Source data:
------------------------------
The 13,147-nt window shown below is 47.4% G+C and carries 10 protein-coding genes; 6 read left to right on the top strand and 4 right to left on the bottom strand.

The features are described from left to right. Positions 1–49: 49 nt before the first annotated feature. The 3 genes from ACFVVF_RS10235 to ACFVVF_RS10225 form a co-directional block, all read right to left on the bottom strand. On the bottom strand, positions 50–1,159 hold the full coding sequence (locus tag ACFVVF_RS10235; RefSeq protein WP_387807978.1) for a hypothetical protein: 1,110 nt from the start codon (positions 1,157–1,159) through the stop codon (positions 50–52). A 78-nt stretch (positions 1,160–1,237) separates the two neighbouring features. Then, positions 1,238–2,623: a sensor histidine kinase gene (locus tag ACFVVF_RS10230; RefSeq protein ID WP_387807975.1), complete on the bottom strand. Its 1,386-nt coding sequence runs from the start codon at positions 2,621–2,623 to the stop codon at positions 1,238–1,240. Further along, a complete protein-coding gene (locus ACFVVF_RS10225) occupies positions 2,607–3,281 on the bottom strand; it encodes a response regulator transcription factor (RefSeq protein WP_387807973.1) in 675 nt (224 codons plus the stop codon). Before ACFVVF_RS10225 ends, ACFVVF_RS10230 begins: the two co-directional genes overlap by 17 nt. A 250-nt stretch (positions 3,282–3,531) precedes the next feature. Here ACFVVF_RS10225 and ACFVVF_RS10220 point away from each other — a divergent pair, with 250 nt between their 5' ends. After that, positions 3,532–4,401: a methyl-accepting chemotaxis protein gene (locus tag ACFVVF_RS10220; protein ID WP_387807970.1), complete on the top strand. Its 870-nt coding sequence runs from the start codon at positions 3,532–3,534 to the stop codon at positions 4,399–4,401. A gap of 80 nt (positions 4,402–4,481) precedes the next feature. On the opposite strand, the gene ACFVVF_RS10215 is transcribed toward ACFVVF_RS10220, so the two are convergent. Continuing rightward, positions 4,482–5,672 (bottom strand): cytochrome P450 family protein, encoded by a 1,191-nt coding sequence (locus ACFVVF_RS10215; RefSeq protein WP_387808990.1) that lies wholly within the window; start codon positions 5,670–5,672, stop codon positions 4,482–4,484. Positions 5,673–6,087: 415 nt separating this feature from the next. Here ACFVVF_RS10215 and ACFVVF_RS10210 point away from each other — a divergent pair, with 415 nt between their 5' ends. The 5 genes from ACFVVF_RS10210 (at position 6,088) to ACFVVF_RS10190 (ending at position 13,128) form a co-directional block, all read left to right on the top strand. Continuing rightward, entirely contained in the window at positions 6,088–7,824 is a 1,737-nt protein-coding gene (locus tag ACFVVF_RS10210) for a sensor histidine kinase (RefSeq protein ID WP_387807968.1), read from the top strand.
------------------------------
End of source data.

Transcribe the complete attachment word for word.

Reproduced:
The 13,147-nt window shown below is 47.4% G+C and carries 10 protein-coding genes; 6 read left to right on the top strand and 4 right to left on the bottom strand.

The features are described from left to right. Positions 1–49: 49 nt before the first annotated feature. The 3 genes from ACFVVF_RS10235 to ACFVVF_RS10225 form a co-directional block, all read right to left on the bottom strand. On the bottom strand, positions 50–1,159 hold the full coding sequence (locus tag ACFVVF_RS10235; RefSeq protein WP_387807978.1) for a hypothetical protein: 1,110 nt from the start codon (positions 1,157–1,159) through the stop codon (positions 50–52). A 78-nt stretch (positions 1,160–1,237) separates the two neighbouring features. Then, positions 1,238–2,623: a sensor histidine kinase gene (locus tag ACFVVF_RS10230; RefSeq protein ID WP_387807975.1), complete on the bottom strand. Its 1,386-nt coding sequence runs from the start codon at positions 2,621–2,623 to the stop codon at positions 1,238–1,240. Further along, a complete protein-coding gene (locus ACFVVF_RS10225) occupies positions 2,607–3,281 on the bottom strand; it encodes a response regulator transcription factor (RefSeq protein WP_387807973.1) in 675 nt (224 codons plus the stop codon). Before ACFVVF_RS10225 ends, ACFVVF_RS10230 begins: the two co-directional genes overlap by 17 nt. A 250-nt stretch (positions 3,282–3,531) precedes the next feature. Here ACFVVF_RS10225 and ACFVVF_RS10220 point away from each other — a divergent pair, with 250 nt between their 5' ends. After that, positions 3,532–4,401: a methyl-accepting chemotaxis protein gene (locus tag ACFVVF_RS10220; protein ID WP_387807970.1), complete on the top strand. Its 870-nt coding sequence runs from the start codon at positions 3,532–3,534 to the stop codon at positions 4,399–4,401. A gap of 80 nt (positions 4,402–4,481) precedes the next feature. On the opposite strand, the gene ACFVVF_RS10215 is transcribed toward ACFVVF_RS10220, so the two are convergent. Continuing rightward, positions 4,482–5,672 (bottom strand): cytochrome P450 family protein, encoded by a 1,191-nt coding sequence (locus ACFVVF_RS10215; RefSeq protein WP_387808990.1) that lies wholly within the window; start codon positions 5,670–5,672, stop codon positions 4,482–4,484. Positions 5,673–6,087: 415 nt separating this feature from the next. Here ACFVVF_RS10215 and ACFVVF_RS10210 point away from each other — a divergent pair, with 415 nt between their 5' ends. The 5 genes from ACFVVF_RS10210 (at position 6,088) to ACFVVF_RS10190 (ending at position 13,128) form a co-directional block, all read left to right on the top strand. Continuing rightward, entirely contained in the window at positions 6,088–7,824 is a 1,737-nt protein-coding gene (locus tag ACFVVF_RS10210) for a sensor histidine kinase (RefSeq protein ID WP_387807968.1), read from the top strand.